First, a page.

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There is a reason Montenegro is not yet overshadowed by it's famous neighbours. Porto Montenegro is certainly one of the reason, located on the shore of the Kotor Bay. This all-new marina opened in 2014 is looking like the Monte Carlo of East Europe. Luxury and adventure meets in this elegant nautical village brimming with penthouses, restaurants, bars, boutiques, retail outlets, a yacht club, and the new Veuve Cliquot bar in all French-ness allows travellers to drink in style. For non yacht clubbers, you can make your base at the Regent hotel making an impression right from the point to step in to the port. A evenings can be spent at the Italian inspired De Gustibus seafood restaurant paired with a roof top bar keeping an eye out at the majestic views. Although posh and chic ambience afloat in this Balkan's hottest summer vacation destination, yet everyone is made to feel welcome.

Durmitor National Park

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The rock massifs thickly forested with pine and deciduous and cutting through are the breathtaking canyons, lakes and underground streams, are a sure invitation for professional hikers and adventure seekers. Such is the landscape of Durmitor National Park, in namesake to its chain of mountains. The national park houses Europe's deepest canyon, Tara river canyon plunging 13,00 meters deep. If luck is on your side, one can come in close quarters with European cats, wolves and bears on the marked trails of the Park. For hikers there are 25 marked trails making up a total of 150 km, laying down a beginners hiking trail. There are more compelling reasons to go this part of Montenegro. The rugged terrain of Durmitor acted as hideouts for Partisons in their resistance against Nazis. The biodiversity and the Park's geological history has declared Durmitor as a UNESCO World Heritage site.

For outdoorsy kinds, hiking, river rafting, skiing, zip-lining or simply a safari drive settles you impressed and simultaneously bewildered; in a world where trees are dying in frightening numberings, Durmitor National Park is one of the few virgin forests in the world. Montenegro is truly a country in the Adriatic with million dollar views and here in the national park, on summers rafting along the river rewards you with starling views of the canyon. Come winters, the park turns into a prefect playground for free-skiing mountaineers. Zabljak , a small town in the heart of Durmitor National Park, is a ski resort and a launch pad for hiking tours. Before venturing into the wilderness, do your research and get help from local tour operators ready to offer their best crafted outdoor activities. Durmitor National Park is the most diversified sweep of woodland ever to grace the Mediterranean lands, and if ever there was a time to visit the singular wilderness, its now. Glide on those hiking boots, shoulder your backpack and bump your way up to those inviting mountains of Durmitor.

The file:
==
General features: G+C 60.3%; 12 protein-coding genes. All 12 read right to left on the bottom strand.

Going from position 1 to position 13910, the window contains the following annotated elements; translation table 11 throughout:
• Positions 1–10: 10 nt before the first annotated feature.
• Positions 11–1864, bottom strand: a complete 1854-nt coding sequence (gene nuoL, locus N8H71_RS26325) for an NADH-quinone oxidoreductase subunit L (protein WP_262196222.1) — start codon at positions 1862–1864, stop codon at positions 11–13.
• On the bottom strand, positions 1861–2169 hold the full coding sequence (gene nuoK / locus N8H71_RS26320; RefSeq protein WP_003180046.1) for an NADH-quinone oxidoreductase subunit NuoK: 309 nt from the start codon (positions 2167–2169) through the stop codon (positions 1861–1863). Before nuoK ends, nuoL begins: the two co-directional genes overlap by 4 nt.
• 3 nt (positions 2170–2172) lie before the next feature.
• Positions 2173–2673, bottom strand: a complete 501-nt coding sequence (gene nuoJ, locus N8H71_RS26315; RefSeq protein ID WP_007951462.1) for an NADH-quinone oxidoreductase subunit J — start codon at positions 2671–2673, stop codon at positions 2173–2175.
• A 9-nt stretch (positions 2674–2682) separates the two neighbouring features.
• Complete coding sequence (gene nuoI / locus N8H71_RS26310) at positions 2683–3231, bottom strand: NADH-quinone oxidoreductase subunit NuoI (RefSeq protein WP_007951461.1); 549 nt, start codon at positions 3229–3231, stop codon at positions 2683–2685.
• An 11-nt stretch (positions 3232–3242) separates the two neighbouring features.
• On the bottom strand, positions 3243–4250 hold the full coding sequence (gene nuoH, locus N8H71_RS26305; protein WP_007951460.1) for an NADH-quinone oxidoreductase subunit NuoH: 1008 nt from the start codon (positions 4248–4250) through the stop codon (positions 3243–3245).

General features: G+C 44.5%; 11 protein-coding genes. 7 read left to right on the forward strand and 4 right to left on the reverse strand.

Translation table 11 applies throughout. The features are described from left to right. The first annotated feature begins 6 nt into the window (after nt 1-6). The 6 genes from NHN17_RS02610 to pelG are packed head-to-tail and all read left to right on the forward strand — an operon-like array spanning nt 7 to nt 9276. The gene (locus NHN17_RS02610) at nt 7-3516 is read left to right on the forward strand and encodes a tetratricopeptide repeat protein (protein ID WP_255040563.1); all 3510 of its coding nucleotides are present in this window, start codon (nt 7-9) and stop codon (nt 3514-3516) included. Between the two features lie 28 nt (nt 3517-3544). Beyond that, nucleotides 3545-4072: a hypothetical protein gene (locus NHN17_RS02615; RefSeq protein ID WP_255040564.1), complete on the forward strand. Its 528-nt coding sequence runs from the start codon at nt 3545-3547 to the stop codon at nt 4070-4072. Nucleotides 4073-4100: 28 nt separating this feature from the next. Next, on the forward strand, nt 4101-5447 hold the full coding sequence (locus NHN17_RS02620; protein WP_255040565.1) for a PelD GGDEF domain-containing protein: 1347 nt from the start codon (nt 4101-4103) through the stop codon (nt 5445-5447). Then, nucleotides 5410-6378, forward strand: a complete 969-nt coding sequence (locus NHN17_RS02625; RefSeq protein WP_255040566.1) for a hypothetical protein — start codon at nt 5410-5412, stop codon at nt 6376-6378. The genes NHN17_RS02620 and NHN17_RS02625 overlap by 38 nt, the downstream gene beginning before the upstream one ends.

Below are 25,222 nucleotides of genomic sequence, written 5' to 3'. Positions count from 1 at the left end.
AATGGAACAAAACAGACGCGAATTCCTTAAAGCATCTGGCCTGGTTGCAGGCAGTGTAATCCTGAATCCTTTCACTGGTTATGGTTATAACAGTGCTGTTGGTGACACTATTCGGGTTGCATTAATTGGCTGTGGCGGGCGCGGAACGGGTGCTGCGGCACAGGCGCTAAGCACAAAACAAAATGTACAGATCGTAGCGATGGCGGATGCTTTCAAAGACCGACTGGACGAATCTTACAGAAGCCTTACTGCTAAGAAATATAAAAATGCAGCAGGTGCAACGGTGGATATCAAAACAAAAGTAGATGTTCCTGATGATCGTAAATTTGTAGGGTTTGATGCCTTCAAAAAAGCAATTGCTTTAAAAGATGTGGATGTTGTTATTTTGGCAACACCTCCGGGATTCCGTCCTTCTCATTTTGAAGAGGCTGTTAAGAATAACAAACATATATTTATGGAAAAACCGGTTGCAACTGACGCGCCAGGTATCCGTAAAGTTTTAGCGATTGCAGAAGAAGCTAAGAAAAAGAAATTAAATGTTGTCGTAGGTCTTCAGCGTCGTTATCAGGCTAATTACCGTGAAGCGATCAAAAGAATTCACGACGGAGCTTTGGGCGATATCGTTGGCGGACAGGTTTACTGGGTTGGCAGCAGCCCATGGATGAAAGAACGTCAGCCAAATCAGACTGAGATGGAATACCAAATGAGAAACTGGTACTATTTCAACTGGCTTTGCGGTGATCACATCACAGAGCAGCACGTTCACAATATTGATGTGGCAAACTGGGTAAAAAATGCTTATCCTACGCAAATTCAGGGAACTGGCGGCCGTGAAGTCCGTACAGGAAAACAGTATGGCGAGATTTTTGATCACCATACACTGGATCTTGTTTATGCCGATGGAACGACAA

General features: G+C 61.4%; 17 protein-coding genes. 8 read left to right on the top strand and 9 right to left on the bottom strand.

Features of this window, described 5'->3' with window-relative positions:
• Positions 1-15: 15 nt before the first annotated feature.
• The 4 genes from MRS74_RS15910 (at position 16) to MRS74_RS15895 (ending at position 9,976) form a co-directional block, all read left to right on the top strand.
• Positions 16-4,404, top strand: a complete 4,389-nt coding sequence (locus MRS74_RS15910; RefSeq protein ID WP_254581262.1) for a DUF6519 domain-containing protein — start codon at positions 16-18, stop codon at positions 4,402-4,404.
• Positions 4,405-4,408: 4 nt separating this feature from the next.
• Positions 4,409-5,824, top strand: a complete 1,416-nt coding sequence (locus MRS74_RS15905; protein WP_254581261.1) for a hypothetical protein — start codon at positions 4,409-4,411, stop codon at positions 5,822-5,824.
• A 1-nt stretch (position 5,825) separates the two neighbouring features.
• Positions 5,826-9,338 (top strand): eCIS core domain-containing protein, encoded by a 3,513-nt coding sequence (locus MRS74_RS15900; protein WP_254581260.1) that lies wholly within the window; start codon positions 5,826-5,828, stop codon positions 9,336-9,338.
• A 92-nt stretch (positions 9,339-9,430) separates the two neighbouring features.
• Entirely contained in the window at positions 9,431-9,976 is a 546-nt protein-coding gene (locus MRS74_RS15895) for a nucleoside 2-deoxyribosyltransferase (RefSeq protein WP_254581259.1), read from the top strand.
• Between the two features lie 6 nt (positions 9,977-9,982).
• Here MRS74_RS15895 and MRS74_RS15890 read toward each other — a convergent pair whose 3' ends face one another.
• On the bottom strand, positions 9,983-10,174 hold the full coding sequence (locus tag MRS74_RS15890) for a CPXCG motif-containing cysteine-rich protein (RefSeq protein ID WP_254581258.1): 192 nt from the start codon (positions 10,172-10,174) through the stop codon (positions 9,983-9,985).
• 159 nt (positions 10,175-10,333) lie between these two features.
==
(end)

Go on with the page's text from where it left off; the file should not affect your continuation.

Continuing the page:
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In Montenegro, don't hit the sack before hitting its golden beaches. When its comes to a beach destination the ancient town of Budva, founded by the Greeks, top the list. The town comes and meets into the Budva Riviera, running 22 miles of sandy and pebble beaches alongside series of sheltered coves. I stumbled through an arched doorway in Budva's medieval walls leading onto the town beach. Rarely you lounge on a sundowner on a beach backed by fortress walls and citadel views. There are rows of beaches within walking distance and all are gifted with best of both worlds. Slovenka plaza, a beach overlooked by restaurants and late-night bars, remain packed with glamorous locals and sunloungers. West of Budva, the Blue Flag Jaz beach throws the summer concerts and the annual Sea Dance Festival. If you long a secluded corner, boat to the small island of Sveti Nikola and marvel over pine-shaded coves and of course the gorgeous blue as far as eyes could see.

Who go Montenegro

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Views like such helps take your mind off life's stress.

You really have to struggle not to give in to the desire to extend your stay in Montenegro. The landscape hewn in limestone mountains, lakes, canyon and national parks and pretty medieval villages. On the meandering roads along the coast sighting a multi-million dollar country-house is a common occurrence. While Montenegro is emerging to be the next to St.Tropez, Monaco or Cannes peppered in glamour, I have found life breathes slowly like no other European towns. Beaches are less busy, the views can stir the dullest of heart so much so, in the wilderness of Durmitor, still lacking glamping sites but huts and bivouac blends into the woods so seamlessly that a mother bear with clubs often roam right up to it, to peek through the window. Experience, can't get much more magical than that.

That's why I'll say Montenegro is the other Europe we didn't know exists.